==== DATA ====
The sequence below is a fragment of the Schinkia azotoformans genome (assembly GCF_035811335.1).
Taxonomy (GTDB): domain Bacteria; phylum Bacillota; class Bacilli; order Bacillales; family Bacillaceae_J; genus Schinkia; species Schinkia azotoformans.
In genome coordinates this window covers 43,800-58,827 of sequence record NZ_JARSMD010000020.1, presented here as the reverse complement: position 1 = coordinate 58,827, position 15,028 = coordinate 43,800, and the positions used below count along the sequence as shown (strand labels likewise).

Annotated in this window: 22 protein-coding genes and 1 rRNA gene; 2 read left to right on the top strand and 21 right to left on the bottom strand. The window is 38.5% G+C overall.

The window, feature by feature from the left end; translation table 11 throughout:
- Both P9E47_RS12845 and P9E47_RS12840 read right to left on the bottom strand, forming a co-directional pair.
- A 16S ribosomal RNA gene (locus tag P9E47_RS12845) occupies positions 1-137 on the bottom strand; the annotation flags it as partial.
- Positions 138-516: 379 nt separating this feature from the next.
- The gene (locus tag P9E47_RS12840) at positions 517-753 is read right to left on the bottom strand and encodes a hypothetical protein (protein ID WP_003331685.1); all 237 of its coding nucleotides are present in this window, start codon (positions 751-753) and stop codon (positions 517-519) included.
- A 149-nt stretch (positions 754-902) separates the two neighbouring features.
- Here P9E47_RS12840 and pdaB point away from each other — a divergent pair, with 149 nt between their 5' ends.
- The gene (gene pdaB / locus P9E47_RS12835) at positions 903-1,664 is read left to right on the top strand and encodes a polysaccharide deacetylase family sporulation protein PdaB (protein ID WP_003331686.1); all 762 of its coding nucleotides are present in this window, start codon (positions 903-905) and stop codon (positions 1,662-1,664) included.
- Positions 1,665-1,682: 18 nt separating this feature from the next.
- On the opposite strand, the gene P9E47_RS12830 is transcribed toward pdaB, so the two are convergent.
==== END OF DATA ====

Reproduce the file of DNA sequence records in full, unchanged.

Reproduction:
The sequence below is a fragment of the Schinkia azotoformans genome (assembly GCF_035811335.1).
Taxonomy (GTDB): domain Bacteria; phylum Bacillota; class Bacilli; order Bacillales; family Bacillaceae_J; genus Schinkia; species Schinkia azotoformans.
In genome coordinates this window covers 43,800-58,827 of sequence record NZ_JARSMD010000020.1, presented here as the reverse complement: position 1 = coordinate 58,827, position 15,028 = coordinate 43,800, and the positions used below count along the sequence as shown (strand labels likewise).

Annotated in this window: 22 protein-coding genes and 1 rRNA gene; 2 read left to right on the top strand and 21 right to left on the bottom strand. The window is 38.5% G+C overall.

The window, feature by feature from the left end; translation table 11 throughout:
- Both P9E47_RS12845 and P9E47_RS12840 read right to left on the bottom strand, forming a co-directional pair.
- A 16S ribosomal RNA gene (locus tag P9E47_RS12845) occupies positions 1-137 on the bottom strand; the annotation flags it as partial.
- Positions 138-516: 379 nt separating this feature from the next.
- The gene (locus tag P9E47_RS12840) at positions 517-753 is read right to left on the bottom strand and encodes a hypothetical protein (protein ID WP_003331685.1); all 237 of its coding nucleotides are present in this window, start codon (positions 751-753) and stop codon (positions 517-519) included.
- A 149-nt stretch (positions 754-902) separates the two neighbouring features.
- Here P9E47_RS12840 and pdaB point away from each other — a divergent pair, with 149 nt between their 5' ends.
- The gene (gene pdaB / locus P9E47_RS12835) at positions 903-1,664 is read left to right on the top strand and encodes a polysaccharide deacetylase family sporulation protein PdaB (protein ID WP_003331686.1); all 762 of its coding nucleotides are present in this window, start codon (positions 903-905) and stop codon (positions 1,662-1,664) included.
- Positions 1,665-1,682: 18 nt separating this feature from the next.
- On the opposite strand, the gene P9E47_RS12830 is transcribed toward pdaB, so the two are convergent.